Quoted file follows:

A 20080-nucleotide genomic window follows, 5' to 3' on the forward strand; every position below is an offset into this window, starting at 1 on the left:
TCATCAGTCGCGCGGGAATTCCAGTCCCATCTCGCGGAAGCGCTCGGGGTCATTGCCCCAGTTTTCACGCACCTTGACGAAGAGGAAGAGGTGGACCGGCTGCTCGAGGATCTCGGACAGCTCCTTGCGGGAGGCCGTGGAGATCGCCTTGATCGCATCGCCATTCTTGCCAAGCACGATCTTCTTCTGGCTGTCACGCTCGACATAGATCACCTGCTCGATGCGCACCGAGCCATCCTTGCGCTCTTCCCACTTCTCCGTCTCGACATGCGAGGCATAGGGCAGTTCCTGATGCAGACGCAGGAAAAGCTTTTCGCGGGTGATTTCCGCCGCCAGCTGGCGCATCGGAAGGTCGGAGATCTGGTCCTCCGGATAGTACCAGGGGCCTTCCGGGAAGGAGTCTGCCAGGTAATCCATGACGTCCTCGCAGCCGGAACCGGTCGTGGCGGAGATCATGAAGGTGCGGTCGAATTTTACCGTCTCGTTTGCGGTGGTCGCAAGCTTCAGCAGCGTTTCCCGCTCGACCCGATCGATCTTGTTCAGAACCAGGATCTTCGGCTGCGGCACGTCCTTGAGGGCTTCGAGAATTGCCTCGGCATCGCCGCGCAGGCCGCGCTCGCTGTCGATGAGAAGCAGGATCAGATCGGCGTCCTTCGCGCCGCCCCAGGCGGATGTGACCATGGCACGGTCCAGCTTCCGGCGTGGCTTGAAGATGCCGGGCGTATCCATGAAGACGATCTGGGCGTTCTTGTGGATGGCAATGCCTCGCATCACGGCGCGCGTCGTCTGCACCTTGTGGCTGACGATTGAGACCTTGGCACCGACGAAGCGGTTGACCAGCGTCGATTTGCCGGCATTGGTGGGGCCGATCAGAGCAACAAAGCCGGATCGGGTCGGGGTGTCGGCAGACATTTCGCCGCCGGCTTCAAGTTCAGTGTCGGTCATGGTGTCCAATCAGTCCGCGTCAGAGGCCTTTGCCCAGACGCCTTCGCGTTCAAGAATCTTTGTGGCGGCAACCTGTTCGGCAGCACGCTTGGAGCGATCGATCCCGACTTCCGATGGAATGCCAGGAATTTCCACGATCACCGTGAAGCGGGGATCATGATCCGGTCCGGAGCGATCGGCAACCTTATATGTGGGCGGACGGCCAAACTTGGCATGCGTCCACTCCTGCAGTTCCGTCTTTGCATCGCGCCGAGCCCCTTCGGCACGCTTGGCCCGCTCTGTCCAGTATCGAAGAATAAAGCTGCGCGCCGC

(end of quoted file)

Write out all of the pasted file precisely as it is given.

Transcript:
A 20080-nucleotide genomic window follows, 5' to 3' on the forward strand; every position below is an offset into this window, starting at 1 on the left:
TCATCAGTCGCGCGGGAATTCCAGTCCCATCTCGCGGAAGCGCTCGGGGTCATTGCCCCAGTTTTCACGCACCTTGACGAAGAGGAAGAGGTGGACCGGCTGCTCGAGGATCTCGGACAGCTCCTTGCGGGAGGCCGTGGAGATCGCCTTGATCGCATCGCCATTCTTGCCAAGCACGATCTTCTTCTGGCTGTCACGCTCGACATAGATCACCTGCTCGATGCGCACCGAGCCATCCTTGCGCTCTTCCCACTTCTCCGTCTCGACATGCGAGGCATAGGGCAGTTCCTGATGCAGACGCAGGAAAAGCTTTTCGCGGGTGATTTCCGCCGCCAGCTGGCGCATCGGAAGGTCGGAGATCTGGTCCTCCGGATAGTACCAGGGGCCTTCCGGGAAGGAGTCTGCCAGGTAATCCATGACGTCCTCGCAGCCGGAACCGGTCGTGGCGGAGATCATGAAGGTGCGGTCGAATTTTACCGTCTCGTTTGCGGTGGTCGCAAGCTTCAGCAGCGTTTCCCGCTCGACCCGATCGATCTTGTTCAGAACCAGGATCTTCGGCTGCGGCACGTCCTTGAGGGCTTCGAGAATTGCCTCGGCATCGCCGCGCAGGCCGCGCTCGCTGTCGATGAGAAGCAGGATCAGATCGGCGTCCTTCGCGCCGCCCCAGGCGGATGTGACCATGGCACGGTCCAGCTTCCGGCGTGGCTTGAAGATGCCGGGCGTATCCATGAAGACGATCTGGGCGTTCTTGTGGATGGCAATGCCTCGCATCACGGCGCGCGTCGTCTGCACCTTGTGGCTGACGATTGAGACCTTGGCACCGACGAAGCGGTTGACCAGCGTCGATTTGCCGGCATTGGTGGGGCCGATCAGAGCAACAAAGCCGGATCGGGTCGGGGTGTCGGCAGACATTTCGCCGCCGGCTTCAAGTTCAGTGTCGGTCATGGTGTCCAATCAGTCCGCGTCAGAGGCCTTTGCCCAGACGCCTTCGCGTTCAAGAATCTTTGTGGCGGCAACCTGTTCGGCAGCACGCTTGGAGCGATCGATCCCGACTTCCGATGGAATGCCAGGAATTTCCACGATCACCGTGAAGCGGGGATCATGATCCGGTCCGGAGCGATCGGCAACCTTATATGTGGGCGGACGGCCAAACTTGGCATGCGTCCACTCCTGCAGTTCCGTCTTTGCATCGCGCCGAGCCCCTTCGGCACGCTTGGCCCGCTCTGTCCAGTATCGAAGAATAAAGCTGCGCGCCGC